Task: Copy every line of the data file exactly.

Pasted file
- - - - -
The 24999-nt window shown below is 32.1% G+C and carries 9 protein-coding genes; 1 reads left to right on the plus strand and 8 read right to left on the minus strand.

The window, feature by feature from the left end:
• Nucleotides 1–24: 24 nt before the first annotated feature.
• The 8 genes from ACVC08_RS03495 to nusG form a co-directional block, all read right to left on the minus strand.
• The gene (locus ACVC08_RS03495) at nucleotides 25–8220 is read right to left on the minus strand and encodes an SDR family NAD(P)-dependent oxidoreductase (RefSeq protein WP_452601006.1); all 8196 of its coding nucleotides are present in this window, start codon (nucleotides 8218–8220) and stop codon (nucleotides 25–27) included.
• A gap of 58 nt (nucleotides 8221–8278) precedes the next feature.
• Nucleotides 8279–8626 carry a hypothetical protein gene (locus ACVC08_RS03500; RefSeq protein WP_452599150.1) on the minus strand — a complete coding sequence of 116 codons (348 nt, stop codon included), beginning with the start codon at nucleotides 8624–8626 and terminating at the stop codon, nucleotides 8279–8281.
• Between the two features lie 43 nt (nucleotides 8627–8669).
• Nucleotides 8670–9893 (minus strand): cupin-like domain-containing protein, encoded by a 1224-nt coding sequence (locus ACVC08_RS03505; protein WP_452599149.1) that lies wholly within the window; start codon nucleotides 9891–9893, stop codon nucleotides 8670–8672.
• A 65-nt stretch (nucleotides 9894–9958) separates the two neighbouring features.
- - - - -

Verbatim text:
The 24999-nt window shown below is 32.1% G+C and carries 9 protein-coding genes; 1 reads left to right on the plus strand and 8 read right to left on the minus strand.

The window, feature by feature from the left end:
• Nucleotides 1–24: 24 nt before the first annotated feature.
• The 8 genes from ACVC08_RS03495 to nusG form a co-directional block, all read right to left on the minus strand.
• The gene (locus ACVC08_RS03495) at nucleotides 25–8220 is read right to left on the minus strand and encodes an SDR family NAD(P)-dependent oxidoreductase (RefSeq protein WP_452601006.1); all 8196 of its coding nucleotides are present in this window, start codon (nucleotides 8218–8220) and stop codon (nucleotides 25–27) included.
• A gap of 58 nt (nucleotides 8221–8278) precedes the next feature.
• Nucleotides 8279–8626 carry a hypothetical protein gene (locus ACVC08_RS03500; RefSeq protein WP_452599150.1) on the minus strand — a complete coding sequence of 116 codons (348 nt, stop codon included), beginning with the start codon at nucleotides 8624–8626 and terminating at the stop codon, nucleotides 8279–8281.
• Between the two features lie 43 nt (nucleotides 8627–8669).
• Nucleotides 8670–9893 (minus strand): cupin-like domain-containing protein, encoded by a 1224-nt coding sequence (locus ACVC08_RS03505; protein WP_452599149.1) that lies wholly within the window; start codon nucleotides 9891–9893, stop codon nucleotides 8670–8672.
• A 65-nt stretch (nucleotides 9894–9958) separates the two neighbouring features.